Then the crew that was with me, the team, they got to me, they’ve put some tourniquets on. They had to stop the bleeding. That was the first time I felt real pain. I actually remember that’s quite a good thing. I thought “if I’m feeling pain that means, maybe, there’s some life in me” and then I remember saying to myself “Look, you know, I don’t think you are going to make it. But I reckon you can keep going for two minutes, two minutes is not a big challenge. So just focus on your breathing. Don’t think about things you can’t do and try to focus on that.” It’s actually very strange looking back on it. Chris Metz was the sergeant leading the patrol. He was knelt down next to me and he has recorded this about how we had a very normal conversation. We talked about American football, I asked him to make sure that my laptop was sent back to the UK. It was strangely a calm moment. I remember watching these helicopters coming in the valley, coming to pick me up. It was like a scene from a film. They were firing up their flares. And Chris even said to me, I don’t really smoke, but he said: “do you want a cigarette?”.  I thought it is not going to do much harm now. So he was kind of feeding me with this cigarette. As I said it’s like a scene from a film and I was almost detached from it. I was then picked up, put on the back of this Medevac helicopter and I still never lost consciousness. I was fully conscious for that. That journey back, a 20 minute flight back to Kandahar.

There were the medics on the back. Chris Metz, Cole Reece. You know those guys and Phil. They were three people that I was sharing where I thought the last moments of my life with. We had a conversation and I remember there was a moment on that journey. It’s very interesting because they’ve been interviewed about that journey as well and they recounted the same thing but without knowing what I had said. And what I said is that on that journey, I was still doing this thing where I kept thinking two minutes, okay five minutes, you can do five minutes now. Keep alive for five minutes, focus on your breathing. And people talk about flashbacks. They talk about people remembering things that happened in their life. I had the opposite. I had these flash forwards and I suddenly started to think about things I still needed to achieve; the work that I still wanted to do, the idea of having a family maybe one day. All these things were going through my mind and it was about halfway through the journey. I remember feeling very calm then. And when Chris and C.J. and these people were interviewed about that helicopter journey, they said it was really strange, they go “halfway through that flight something changed”. All the signs went very stable. And they didn’t even give me morphine because I was so stable and talking to them that they didn’t even want to do anything that would upset that balance. So something magical happened on that journey.

MF: You were able to control your destiny with your mind.

GD: I think I just certainly was able to put myself into a very calm place. And there was a lesson I’ve really learnt throughout my life is that sometimes there’s things you can’t control and you can’t focus on those things. Focus on things you can control. And I knew I couldn’t control most of what was going on. The only thing I could control was keeping myself calm and breathing. We landed in Kandahar. It’s quite funny because as they were taking me out the back of the helicopter, I actually thanked everybody on the crew. And months later when the crew got back in contact with me, they were like “okay who the hell says thank you”. I was like “well I’m British. Now my mother brought me up with good manners”. But they would try to work out that you know, who is this guy that was in this position to still say thank you? At that point in the UK, less than 20 people had survived a triple amputation by bomb blast. In fact, the first soldier was only a couple of years before me. You know I was a 40 years old man that had gone through that. It was a miracle I survived that day. Nobody can really figure it out. Nobody can figure out how I was still talking and having conversations when we landed. I was just lucky that day. It just wasn’t my day to go.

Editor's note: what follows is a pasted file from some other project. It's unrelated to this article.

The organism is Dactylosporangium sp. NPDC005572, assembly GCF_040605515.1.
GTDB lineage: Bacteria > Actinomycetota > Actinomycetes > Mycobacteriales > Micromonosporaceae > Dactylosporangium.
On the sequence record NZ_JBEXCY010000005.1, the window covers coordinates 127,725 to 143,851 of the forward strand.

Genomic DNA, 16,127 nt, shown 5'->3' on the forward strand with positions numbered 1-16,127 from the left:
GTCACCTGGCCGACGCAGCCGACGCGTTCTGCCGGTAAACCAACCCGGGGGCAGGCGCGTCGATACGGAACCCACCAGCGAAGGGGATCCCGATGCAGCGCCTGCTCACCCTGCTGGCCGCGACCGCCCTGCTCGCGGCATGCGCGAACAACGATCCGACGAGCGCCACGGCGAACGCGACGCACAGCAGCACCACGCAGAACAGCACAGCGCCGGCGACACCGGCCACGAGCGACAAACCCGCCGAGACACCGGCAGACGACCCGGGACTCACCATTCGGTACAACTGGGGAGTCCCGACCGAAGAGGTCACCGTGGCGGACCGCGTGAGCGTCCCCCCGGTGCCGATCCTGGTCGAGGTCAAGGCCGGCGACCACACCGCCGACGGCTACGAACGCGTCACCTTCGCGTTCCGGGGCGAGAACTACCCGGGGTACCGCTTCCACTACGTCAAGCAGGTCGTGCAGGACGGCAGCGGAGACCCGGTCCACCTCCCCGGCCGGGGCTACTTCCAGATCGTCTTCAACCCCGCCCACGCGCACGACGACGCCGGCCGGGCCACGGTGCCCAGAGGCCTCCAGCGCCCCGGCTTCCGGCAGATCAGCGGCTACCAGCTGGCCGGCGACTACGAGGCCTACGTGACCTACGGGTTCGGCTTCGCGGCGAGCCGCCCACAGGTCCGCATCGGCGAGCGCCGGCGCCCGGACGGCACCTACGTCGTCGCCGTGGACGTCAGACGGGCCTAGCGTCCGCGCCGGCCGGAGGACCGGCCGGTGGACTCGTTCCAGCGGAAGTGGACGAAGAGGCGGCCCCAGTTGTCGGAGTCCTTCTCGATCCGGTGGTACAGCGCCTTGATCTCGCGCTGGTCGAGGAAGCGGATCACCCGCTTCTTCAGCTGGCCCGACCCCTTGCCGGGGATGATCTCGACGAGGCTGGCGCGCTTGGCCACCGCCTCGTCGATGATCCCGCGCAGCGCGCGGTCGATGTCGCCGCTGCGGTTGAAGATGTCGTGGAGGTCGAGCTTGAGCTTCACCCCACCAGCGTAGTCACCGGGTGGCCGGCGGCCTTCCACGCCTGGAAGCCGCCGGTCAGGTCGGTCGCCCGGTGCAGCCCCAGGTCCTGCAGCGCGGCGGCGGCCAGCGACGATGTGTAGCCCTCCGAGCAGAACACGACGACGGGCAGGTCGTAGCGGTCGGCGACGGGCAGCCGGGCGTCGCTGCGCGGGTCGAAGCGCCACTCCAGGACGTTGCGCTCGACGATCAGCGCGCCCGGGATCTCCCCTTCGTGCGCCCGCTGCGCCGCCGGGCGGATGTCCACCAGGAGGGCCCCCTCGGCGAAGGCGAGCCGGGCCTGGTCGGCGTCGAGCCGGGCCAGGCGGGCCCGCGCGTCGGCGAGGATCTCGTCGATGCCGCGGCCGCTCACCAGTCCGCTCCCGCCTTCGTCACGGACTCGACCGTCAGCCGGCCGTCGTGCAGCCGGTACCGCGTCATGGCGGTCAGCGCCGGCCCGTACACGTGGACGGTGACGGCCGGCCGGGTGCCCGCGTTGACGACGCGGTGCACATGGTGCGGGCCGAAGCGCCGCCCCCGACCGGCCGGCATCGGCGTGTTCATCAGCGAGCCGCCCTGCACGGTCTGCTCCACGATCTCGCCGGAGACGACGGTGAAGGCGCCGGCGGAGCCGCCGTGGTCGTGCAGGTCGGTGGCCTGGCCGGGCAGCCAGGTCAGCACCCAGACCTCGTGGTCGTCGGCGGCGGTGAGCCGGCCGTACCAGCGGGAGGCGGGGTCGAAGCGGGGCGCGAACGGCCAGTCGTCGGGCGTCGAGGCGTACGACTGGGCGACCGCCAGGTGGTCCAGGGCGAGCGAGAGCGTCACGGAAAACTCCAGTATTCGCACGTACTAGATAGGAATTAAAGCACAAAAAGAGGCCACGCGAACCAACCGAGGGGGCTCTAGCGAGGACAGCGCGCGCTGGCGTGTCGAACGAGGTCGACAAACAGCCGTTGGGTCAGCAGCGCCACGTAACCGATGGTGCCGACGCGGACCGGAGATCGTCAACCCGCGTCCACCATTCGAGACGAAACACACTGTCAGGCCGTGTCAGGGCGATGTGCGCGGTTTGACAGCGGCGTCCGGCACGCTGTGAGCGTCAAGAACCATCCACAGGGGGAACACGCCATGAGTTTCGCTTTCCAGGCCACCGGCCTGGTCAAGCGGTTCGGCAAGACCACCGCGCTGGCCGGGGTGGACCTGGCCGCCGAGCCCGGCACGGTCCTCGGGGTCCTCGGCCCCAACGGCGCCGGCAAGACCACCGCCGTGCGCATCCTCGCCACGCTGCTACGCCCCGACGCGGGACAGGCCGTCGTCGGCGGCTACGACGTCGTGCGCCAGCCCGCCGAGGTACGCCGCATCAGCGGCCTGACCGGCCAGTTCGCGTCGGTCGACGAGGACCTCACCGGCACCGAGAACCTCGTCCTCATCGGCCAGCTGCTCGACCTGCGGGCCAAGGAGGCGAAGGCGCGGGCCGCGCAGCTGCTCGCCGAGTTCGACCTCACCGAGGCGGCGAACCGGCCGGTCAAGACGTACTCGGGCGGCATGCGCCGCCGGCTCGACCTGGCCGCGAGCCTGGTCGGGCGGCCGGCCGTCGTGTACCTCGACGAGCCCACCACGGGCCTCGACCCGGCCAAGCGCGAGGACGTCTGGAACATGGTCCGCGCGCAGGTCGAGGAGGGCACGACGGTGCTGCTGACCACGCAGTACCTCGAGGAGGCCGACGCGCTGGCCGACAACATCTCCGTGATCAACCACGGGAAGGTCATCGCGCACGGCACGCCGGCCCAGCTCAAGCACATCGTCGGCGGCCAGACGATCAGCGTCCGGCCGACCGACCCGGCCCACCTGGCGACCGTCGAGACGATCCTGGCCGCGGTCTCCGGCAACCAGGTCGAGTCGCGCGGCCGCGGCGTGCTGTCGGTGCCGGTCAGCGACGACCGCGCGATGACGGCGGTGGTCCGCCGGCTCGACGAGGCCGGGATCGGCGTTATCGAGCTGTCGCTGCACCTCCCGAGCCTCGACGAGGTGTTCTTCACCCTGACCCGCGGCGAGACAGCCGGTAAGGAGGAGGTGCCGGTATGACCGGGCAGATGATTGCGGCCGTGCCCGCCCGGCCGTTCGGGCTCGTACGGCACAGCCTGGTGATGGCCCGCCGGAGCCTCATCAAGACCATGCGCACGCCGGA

MF: When you were lying on the ground realizing that you had been hit and that your legs were missing, you also saw your body parts. Can you describe that scene?

GD: It’s hard to ever explain to anyone that hasn’t seen anything like that. It’s beyond words really.  It’s interesting it was actually photographed. There was a Canadian photographer embedded with the Medevac crew to pick me up. There were photographs taken moments after I was injured and actually film footage of the guy with the helmet cams filmed the whole journey. So you know I’ve seen the whole of this footage. I’ve seen the photographs of it and I still feel slightly detached from it. It’s slightly alien to me but it’s beyond imagination to see your legs gone. And they had gone in a terrible way. It was beyond shocking. You can’t process that information. But what I knew straight away was that my life was never going to be the same, that this was not going to be an injury that I was ever going to recover from. There was no way my legs were coming back. My arm was obviously terribly damaged. I thought both my hands might be gone. I do remember thinking about the fact I could still see and think “well if I could still see, I can still be a photographer, I can still do that”. But it was, I knew, life changing. I knew from that moment on, nothing would ever be the same.